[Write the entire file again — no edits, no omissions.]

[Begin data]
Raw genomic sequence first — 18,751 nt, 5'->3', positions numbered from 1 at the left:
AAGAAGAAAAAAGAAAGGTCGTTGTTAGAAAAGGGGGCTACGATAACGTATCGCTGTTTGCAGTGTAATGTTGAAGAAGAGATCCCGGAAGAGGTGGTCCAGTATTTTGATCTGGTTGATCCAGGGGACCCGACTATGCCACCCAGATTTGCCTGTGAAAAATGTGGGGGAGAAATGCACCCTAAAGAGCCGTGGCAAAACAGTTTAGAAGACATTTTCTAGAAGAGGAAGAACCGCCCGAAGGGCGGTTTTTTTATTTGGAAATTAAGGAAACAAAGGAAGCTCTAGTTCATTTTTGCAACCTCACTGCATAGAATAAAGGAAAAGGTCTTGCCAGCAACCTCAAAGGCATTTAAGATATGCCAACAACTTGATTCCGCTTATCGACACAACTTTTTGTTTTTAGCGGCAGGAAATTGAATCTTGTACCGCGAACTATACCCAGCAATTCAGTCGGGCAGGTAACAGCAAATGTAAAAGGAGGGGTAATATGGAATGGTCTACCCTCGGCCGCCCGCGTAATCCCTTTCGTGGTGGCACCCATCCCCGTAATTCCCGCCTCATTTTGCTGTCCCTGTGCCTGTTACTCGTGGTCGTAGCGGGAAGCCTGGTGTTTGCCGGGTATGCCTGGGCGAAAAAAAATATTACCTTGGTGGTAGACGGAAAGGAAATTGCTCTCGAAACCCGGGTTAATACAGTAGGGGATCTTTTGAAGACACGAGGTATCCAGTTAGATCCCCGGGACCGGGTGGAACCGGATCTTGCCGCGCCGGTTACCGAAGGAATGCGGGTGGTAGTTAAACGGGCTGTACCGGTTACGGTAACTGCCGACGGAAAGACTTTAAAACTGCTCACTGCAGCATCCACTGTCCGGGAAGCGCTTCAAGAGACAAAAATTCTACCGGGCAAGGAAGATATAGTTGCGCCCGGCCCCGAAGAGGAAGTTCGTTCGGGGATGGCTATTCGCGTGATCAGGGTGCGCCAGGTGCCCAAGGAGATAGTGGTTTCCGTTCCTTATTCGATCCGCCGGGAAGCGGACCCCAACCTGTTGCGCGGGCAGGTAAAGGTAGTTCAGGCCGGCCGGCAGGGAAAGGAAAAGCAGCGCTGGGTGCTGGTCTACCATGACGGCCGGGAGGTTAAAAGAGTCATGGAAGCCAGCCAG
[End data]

Raw genomic sequence first — 18,751 nt, 5'->3', positions numbered from 1 at the left:
AAGAAGAAAAAAGAAAGGTCGTTGTTAGAAAAGGGGGCTACGATAACGTATCGCTGTTTGCAGTGTAATGTTGAAGAAGAGATCCCGGAAGAGGTGGTCCAGTATTTTGATCTGGTTGATCCAGGGGACCCGACTATGCCACCCAGATTTGCCTGTGAAAAATGTGGGGGAGAAATGCACCCTAAAGAGCCGTGGCAAAACAGTTTAGAAGACATTTTCTAGAAGAGGAAGAACCGCCCGAAGGGCGGTTTTTTTATTTGGAAATTAAGGAAACAAAGGAAGCTCTAGTTCATTTTTGCAACCTCACTGCATAGAATAAAGGAAAAGGTCTTGCCAGCAACCTCAAAGGCATTTAAGATATGCCAACAACTTGATTCCGCTTATCGACACAACTTTTTGTTTTTAGCGGCAGGAAATTGAATCTTGTACCGCGAACTATACCCAGCAATTCAGTCGGGCAGGTAACAGCAAATGTAAAAGGAGGGGTAATATGGAATGGTCTACCCTCGGCCGCCCGCGTAATCCCTTTCGTGGTGGCACCCATCCCCGTAATTCCCGCCTCATTTTGCTGTCCCTGTGCCTGTTACTCGTGGTCGTAGCGGGAAGCCTGGTGTTTGCCGGGTATGCCTGGGCGAAAAAAAATATTACCTTGGTGGTAGACGGAAAGGAAATTGCTCTCGAAACCCGGGTTAATACAGTAGGGGATCTTTTGAAGACACGAGGTATCCAGTTAGATCCCCGGGACCGGGTGGAACCGGATCTTGCCGCGCCGGTTACCGAAGGAATGCGGGTGGTAGTTAAACGGGCTGTACCGGTTACGGTAACTGCCGACGGAAAGACTTTAAAACTGCTCACTGCAGCATCCACTGTCCGGGAAGCGCTTCAAGAGACAAAAATTCTACCGGGCAAGGAAGATATAGTTGCGCCCGGCCCCGAAGAGGAAGTTCGTTCGGGGATGGCTATTCGCGTGATCAGGGTGCGCCAGGTGCCCAAGGAGATAGTGGTTTCCGTTCCTTATTCGATCCGCCGGGAAGCGGACCCCAACCTGTTGCGCGGGCAGGTAAAGGTAGTTCAGGCCGGCCGGCAGGGAAAGGAAAAGCAGCGCTGGGTGCTGGTCTACCATGACGGCCGGGAGGTTAAAAGAGTCATGGAAGCCAGCCAG